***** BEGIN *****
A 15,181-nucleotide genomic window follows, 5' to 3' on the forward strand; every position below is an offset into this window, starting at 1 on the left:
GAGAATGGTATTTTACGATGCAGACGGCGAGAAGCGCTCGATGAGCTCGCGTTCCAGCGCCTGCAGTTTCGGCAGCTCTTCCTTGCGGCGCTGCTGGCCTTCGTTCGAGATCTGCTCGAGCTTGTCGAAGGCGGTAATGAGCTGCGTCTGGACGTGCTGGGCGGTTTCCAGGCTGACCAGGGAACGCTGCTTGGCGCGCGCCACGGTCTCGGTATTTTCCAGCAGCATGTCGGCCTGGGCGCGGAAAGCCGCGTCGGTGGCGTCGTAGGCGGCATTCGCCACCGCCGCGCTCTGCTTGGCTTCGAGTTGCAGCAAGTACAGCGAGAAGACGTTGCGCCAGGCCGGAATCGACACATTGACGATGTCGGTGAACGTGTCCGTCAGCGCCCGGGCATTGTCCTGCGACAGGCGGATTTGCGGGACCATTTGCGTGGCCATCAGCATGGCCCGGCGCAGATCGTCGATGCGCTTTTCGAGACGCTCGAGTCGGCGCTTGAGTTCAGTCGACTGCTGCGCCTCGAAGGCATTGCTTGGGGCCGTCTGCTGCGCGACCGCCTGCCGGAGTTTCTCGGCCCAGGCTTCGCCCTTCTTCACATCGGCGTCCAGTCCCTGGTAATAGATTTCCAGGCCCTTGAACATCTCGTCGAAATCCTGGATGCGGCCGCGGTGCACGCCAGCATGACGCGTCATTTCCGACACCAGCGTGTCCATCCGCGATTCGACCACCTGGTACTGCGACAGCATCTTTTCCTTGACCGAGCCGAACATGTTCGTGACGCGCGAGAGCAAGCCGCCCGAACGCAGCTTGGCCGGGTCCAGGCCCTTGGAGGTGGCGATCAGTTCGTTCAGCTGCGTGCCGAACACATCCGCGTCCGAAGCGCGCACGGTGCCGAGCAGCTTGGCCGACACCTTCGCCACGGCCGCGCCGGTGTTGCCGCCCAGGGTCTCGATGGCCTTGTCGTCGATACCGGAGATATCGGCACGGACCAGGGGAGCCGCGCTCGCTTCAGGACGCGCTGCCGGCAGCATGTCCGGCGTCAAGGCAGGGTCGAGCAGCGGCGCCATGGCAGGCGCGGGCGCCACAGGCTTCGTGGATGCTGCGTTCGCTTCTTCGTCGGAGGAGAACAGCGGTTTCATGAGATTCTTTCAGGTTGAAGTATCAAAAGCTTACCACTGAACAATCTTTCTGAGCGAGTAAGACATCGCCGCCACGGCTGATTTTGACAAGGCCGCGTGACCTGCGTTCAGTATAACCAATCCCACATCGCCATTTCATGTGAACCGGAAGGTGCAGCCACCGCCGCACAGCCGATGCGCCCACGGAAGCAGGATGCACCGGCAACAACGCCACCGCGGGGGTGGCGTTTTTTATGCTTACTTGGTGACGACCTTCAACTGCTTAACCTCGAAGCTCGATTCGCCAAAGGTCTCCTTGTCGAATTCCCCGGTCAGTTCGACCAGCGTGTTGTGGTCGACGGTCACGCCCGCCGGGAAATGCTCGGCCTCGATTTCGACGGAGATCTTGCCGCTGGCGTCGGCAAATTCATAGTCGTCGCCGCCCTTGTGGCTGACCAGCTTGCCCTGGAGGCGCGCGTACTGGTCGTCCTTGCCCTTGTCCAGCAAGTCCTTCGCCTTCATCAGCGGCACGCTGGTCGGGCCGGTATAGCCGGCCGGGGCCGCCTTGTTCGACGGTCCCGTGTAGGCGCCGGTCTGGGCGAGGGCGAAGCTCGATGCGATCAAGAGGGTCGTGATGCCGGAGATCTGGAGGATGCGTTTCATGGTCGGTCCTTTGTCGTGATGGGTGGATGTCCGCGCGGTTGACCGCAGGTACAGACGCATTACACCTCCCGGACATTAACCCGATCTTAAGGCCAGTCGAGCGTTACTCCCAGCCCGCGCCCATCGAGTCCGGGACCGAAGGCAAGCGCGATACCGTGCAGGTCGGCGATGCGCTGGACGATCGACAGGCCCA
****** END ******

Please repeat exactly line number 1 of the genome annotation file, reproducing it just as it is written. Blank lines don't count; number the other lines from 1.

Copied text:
A 15,181-nucleotide genomic window follows, 5' to 3' on the forward strand; every position below is an offset into this window, starting at 1 on the left: